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Overcoming the Barriers of Art

Painting by Richard Munoz

A few weekends ago I was inspired by Second Saturday in Midtown, how it helps local talent overcome barriers. Art itself can be a direct expression, but in order to have the opportunity to communicate with an audience, the artist must have a venue then must overcome the noise of society to stand out and be perceived in a crowd of messages. For the artists connected with Second Saturday, local business owners help them overcome the first major barrier. The art that captures people’s attention comes down to the art itself. The paintings that caught my attention for SacTV.com were the ones with not only bright colors, but expressions beyond the norm that communicated a vibrant sense of community progress, such as the art of John Huerta and Robert LaNeau.  

Over the weekend I interviewed commercial make-up artist Richard Munoz at William Pond Park. He explained a story similar to many artists who I know. He does one form of art for a living to support his deeper passion of another form of art. Richard started as a fine arts painter, as the image with this article shows. Art was his personal form of expression to overcome a childhood in which he was abused. Over time he learned to channel his artistic endeavors in the commercial world, as he has developed as an independent make-up artist, working with advertising agencies and helping politicians look good for TV commercials. Sometimes he gets to use a lot of creativity, while other times he has to follow strict guidelines. 

Richard has been working as a freelance make-up artist for 12 years. While many jobs can take the entire day, he still finds time to work on his paintings. He still loves his work, since it involves art in the form of make-up, hair style and wardrobe. Art was something he learned as a vehicle of self-expression that helped raise his self-confidence as a person. It’s amazing how art can be the solution to many problems in society yet it comes with so many barriers attached. Why can’t something so powerful and meaningful be someone’s full time career? The answer seems to be that for many years art was pushed aside by the business world as secondary to business, but in the new century it is emerging as a more serious connection to culture and commerce. The business minds that dictated that art is the opposite of business were simply wrong all along, especially in the age of digital art.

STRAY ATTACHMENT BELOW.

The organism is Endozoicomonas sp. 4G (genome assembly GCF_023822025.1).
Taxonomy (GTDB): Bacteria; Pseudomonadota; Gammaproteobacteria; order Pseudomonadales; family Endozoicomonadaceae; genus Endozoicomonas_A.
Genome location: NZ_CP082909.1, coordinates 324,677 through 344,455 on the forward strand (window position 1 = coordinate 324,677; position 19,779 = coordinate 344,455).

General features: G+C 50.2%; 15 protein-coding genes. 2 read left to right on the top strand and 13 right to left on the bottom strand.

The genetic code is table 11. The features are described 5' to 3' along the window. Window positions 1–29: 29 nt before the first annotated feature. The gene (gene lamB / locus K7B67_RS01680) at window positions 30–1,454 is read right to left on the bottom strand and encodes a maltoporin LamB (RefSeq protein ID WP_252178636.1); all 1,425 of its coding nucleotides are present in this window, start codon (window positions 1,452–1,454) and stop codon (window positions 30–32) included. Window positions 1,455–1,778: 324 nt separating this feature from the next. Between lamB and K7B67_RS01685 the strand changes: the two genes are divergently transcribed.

Over the weekend I also saw local singer-songwriter Doug Cash perform at Vintner’s Cellar. Doug was able to overcome a few artistic barriers with ease. He showed up as a guest for Ken Koenig’s gig, which involved a simple sound system setup where all he had to do was plug in his guitar and start singing. Doug also has a strong voice that projects and cuts through crowd noise with or without a microphone. As he explained to me in our interview, he takes the approach of artists like Stevie Wonder or gospel artists, who use an open throat delivery that allows musical messages to be more loud and clear. His songs were exactly what I wanted to hear, which were tuneful positive messages that open minds and point to art as a solution instead of a problem. 

A lot has changed it the world of art over the last 20 years, especially in Sacramento. It took a long time for the city to develop an artistic vision. The Crocker Art Museum went through hurdles to become one of the largest art museums in the nation, just as Sacramento International Airport overcame barriers to become a very artistic airport. The trend seems to continue to point toward art becoming more accepted as part of the business world, and not so much an opposition to it. The warped idea that a song or painting can’t have a meaningful message to be commercially viable is finally falling into the past, as artists who do have something to say are finding avenues to say it. 

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